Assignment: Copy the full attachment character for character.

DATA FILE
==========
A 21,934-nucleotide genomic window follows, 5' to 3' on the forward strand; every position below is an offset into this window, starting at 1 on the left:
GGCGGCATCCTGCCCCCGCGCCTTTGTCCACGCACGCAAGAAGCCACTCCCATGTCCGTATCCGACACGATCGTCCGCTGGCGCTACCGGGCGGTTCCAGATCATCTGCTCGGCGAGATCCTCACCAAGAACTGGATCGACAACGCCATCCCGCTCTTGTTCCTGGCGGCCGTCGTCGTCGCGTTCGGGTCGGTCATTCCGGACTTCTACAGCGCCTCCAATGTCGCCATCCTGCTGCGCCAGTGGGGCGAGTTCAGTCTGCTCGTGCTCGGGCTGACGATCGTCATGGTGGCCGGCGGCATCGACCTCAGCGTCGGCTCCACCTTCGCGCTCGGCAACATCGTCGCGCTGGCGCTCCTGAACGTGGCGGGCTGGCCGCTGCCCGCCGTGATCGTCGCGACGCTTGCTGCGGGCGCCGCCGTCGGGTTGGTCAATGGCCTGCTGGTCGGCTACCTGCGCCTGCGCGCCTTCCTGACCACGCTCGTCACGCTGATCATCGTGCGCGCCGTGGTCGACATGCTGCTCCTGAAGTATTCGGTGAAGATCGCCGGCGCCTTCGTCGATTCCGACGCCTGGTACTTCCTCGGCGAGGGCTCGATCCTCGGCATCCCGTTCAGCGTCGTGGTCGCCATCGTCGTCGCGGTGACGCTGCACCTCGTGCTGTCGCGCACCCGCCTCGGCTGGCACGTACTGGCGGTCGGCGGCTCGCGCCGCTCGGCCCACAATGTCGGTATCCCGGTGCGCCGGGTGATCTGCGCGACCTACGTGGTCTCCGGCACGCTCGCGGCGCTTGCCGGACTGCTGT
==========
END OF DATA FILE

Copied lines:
A 21,934-nucleotide genomic window follows, 5' to 3' on the forward strand; every position below is an offset into this window, starting at 1 on the left:
GGCGGCATCCTGCCCCCGCGCCTTTGTCCACGCACGCAAGAAGCCACTCCCATGTCCGTATCCGACACGATCGTCCGCTGGCGCTACCGGGCGGTTCCAGATCATCTGCTCGGCGAGATCCTCACCAAGAACTGGATCGACAACGCCATCCCGCTCTTGTTCCTGGCGGCCGTCGTCGTCGCGTTCGGGTCGGTCATTCCGGACTTCTACAGCGCCTCCAATGTCGCCATCCTGCTGCGCCAGTGGGGCGAGTTCAGTCTGCTCGTGCTCGGGCTGACGATCGTCATGGTGGCCGGCGGCATCGACCTCAGCGTCGGCTCCACCTTCGCGCTCGGCAACATCGTCGCGCTGGCGCTCCTGAACGTGGCGGGCTGGCCGCTGCCCGCCGTGATCGTCGCGACGCTTGCTGCGGGCGCCGCCGTCGGGTTGGTCAATGGCCTGCTGGTCGGCTACCTGCGCCTGCGCGCCTTCCTGACCACGCTCGTCACGCTGATCATCGTGCGCGCCGTGGTCGACATGCTGCTCCTGAAGTATTCGGTGAAGATCGCCGGCGCCTTCGTCGATTCCGACGCCTGGTACTTCCTCGGCGAGGGCTCGATCCTCGGCATCCCGTTCAGCGTCGTGGTCGCCATCGTCGTCGCGGTGACGCTGCACCTCGTGCTGTCGCGCACCCGCCTCGGCTGGCACGTACTGGCGGTCGGCGGCTCGCGCCGCTCGGCCCACAATGTCGGTATCCCGGTGCGCCGGGTGATCTGCGCGACCTACGTGGTCTCCGGCACGCTCGCGGCGCTTGCCGGACTGCTGT